Original Research

When it no longer matters whom you love: the politics of love and identity in Nigerian migrant fiction

Ajibola Opeyemi
Inkanyiso | Vol 13, No 1 | a13 | DOI: https://doi.org/10.4102/ink.v13i1.13 | © 2022 Ajibola Opeyemi | This work is licensed under CC Attribution 4.0
Submitted: 08 December 2022 | Published: 01 July 2021

About the author(s)

Ajibola Opeyemi, Department of English, University of Ibadan, Ibadan, Nigeria

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A number of creative texts by Nigerian migrant writers recreate migrant characters’ experiences of love, intimacy and connected identity politics in the diaspora. However, there is a paucity of scholarly engagements with Nigerian migrant writers’ representation of the complexities that attend the formation and reconfiguration of migrant characters’ identity and love relationships outside the motherland. This study, therefore, examines the intersection of love, place and identity in three purposively selected texts – Segun Afolabi’s Goodbye Lucille, Chimamanda Adichie’s Americanah and Unoma Azuah’s Edible Bones. The three novels are closely read and analysed using the Postcolonial theory’s conceptions of Othering and unhomeliness, in order to foreground the impact of the ‘condition of the diaspora’ on migrant characters’ relationships and identity negotiations. The study reveals that all three novels feature characters that struggle to align their multiple identities and at the same time maintain meaningful love relationships outside the motherland. There is also the representation of same-sex marriages, green marriages, dysfunctional inter-national, inter-racial and transnational relationships, and the negative effects of distance on love relationships. Time and chance then determine the politics of love and identity in diasporic spaces. Nigerian migrant writers represent the pervasively unpleasant experiences of migrant characters belied in the construction of love with identity politics as coordinate relationships in the Nigerian diaspora, through a rhetoric pain and suffering, in order to underscore the unpleasant second side that there is to the migration narrative of bliss and fulfillment. Thus, they destabilise the hegemonic discourses around West-ward emigration as the panacea to African subjects’ experience of postcolonial disillusionment, in an effort to write back, write right and write committedly.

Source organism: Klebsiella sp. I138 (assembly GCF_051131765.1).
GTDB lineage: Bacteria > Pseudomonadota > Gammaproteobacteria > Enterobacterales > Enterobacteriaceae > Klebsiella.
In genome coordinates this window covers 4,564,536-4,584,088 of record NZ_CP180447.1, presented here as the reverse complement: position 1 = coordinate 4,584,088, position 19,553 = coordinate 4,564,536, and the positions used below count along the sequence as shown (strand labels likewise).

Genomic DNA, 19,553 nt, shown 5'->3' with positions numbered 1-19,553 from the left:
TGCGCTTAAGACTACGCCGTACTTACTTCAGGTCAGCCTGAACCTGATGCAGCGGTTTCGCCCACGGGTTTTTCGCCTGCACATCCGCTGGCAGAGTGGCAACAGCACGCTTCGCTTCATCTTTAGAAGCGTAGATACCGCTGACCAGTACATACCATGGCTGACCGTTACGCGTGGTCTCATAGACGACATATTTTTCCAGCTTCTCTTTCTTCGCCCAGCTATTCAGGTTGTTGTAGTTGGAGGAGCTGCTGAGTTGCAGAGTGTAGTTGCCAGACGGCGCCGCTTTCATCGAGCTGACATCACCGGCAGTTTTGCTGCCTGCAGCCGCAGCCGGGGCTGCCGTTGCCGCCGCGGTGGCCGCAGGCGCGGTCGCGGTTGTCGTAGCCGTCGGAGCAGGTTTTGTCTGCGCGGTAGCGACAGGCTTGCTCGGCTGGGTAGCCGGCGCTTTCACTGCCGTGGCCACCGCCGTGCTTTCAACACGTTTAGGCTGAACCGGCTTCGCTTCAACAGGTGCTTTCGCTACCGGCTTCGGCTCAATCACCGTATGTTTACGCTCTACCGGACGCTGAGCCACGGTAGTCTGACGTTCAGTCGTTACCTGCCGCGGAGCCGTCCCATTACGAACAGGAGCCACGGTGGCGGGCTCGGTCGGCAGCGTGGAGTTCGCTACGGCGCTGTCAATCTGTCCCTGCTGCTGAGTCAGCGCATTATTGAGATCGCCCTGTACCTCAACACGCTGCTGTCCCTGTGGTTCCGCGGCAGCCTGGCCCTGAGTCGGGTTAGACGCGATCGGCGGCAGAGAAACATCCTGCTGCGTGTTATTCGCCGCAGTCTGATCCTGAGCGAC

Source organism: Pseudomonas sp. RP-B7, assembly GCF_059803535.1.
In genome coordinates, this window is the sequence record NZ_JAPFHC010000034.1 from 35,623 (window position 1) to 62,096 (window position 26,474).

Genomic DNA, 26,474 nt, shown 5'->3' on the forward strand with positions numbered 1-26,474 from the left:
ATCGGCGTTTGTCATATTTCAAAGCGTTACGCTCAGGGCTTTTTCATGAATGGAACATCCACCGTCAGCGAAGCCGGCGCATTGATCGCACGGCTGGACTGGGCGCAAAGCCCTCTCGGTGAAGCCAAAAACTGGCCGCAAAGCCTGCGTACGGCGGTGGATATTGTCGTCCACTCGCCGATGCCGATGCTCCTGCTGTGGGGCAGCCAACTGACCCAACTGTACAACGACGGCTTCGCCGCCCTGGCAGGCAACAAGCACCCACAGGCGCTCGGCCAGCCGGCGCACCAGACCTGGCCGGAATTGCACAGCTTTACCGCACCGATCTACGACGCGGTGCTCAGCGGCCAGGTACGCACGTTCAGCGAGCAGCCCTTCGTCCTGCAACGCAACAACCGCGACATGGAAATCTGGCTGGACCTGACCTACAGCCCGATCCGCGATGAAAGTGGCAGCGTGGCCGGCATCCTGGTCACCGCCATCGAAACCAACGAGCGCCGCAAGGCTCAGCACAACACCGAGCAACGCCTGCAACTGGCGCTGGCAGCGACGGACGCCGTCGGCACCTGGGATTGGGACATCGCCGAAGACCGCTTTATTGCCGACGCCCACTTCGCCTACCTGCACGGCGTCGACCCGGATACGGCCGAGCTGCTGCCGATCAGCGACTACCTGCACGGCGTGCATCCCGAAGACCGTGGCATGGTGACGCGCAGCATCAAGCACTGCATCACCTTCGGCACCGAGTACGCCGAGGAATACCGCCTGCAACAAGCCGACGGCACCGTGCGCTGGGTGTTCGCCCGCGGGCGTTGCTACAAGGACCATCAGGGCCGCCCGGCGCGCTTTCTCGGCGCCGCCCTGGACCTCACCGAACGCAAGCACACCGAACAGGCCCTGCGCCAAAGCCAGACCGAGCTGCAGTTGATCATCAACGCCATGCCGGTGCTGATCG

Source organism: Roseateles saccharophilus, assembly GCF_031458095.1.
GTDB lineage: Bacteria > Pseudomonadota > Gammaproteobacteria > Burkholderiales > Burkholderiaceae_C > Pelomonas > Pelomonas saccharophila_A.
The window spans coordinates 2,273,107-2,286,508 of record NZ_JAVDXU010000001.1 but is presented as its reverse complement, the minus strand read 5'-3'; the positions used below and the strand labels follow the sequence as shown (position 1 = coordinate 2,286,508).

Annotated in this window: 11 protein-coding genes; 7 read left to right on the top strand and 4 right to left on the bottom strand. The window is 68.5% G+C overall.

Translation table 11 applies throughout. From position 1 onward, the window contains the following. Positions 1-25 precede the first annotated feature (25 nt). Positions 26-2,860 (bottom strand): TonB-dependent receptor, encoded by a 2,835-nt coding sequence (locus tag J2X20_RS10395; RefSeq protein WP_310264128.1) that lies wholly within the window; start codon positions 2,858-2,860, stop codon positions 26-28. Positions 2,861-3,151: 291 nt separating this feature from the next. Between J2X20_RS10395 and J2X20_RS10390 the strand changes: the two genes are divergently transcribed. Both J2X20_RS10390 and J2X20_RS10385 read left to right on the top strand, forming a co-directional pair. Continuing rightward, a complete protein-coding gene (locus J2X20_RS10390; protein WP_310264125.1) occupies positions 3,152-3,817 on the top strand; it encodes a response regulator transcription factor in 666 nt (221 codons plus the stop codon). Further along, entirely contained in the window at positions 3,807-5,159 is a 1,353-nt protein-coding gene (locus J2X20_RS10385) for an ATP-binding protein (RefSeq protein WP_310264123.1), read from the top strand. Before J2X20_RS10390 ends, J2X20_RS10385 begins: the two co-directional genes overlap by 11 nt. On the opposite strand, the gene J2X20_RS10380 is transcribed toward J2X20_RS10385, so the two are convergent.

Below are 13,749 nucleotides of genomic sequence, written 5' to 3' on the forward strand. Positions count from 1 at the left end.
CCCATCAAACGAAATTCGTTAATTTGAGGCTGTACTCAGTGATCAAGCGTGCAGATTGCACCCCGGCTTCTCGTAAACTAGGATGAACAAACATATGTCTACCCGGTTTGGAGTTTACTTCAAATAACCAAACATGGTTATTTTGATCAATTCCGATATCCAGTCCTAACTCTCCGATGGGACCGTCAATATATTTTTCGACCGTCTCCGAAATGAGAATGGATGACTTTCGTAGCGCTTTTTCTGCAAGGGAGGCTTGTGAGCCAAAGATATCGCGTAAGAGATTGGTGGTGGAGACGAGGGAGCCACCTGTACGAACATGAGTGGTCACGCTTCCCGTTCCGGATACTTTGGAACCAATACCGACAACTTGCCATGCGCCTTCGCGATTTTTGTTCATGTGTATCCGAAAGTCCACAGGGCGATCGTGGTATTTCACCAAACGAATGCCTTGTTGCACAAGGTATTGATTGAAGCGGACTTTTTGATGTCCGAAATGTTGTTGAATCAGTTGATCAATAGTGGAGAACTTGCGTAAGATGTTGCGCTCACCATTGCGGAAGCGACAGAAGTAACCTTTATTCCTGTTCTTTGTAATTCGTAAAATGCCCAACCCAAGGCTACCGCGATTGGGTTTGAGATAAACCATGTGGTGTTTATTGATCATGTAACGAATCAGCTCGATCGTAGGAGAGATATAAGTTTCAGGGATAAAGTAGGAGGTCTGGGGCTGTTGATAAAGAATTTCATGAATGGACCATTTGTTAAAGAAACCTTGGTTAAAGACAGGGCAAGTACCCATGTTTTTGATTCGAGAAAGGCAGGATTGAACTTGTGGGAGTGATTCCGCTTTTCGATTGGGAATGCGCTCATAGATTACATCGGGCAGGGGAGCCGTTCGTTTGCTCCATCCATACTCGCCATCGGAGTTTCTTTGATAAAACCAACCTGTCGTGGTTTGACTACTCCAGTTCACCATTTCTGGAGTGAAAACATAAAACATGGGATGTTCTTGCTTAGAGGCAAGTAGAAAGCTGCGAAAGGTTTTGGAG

Nigerian migrant fiction; love and identity; the condition of the diaspora


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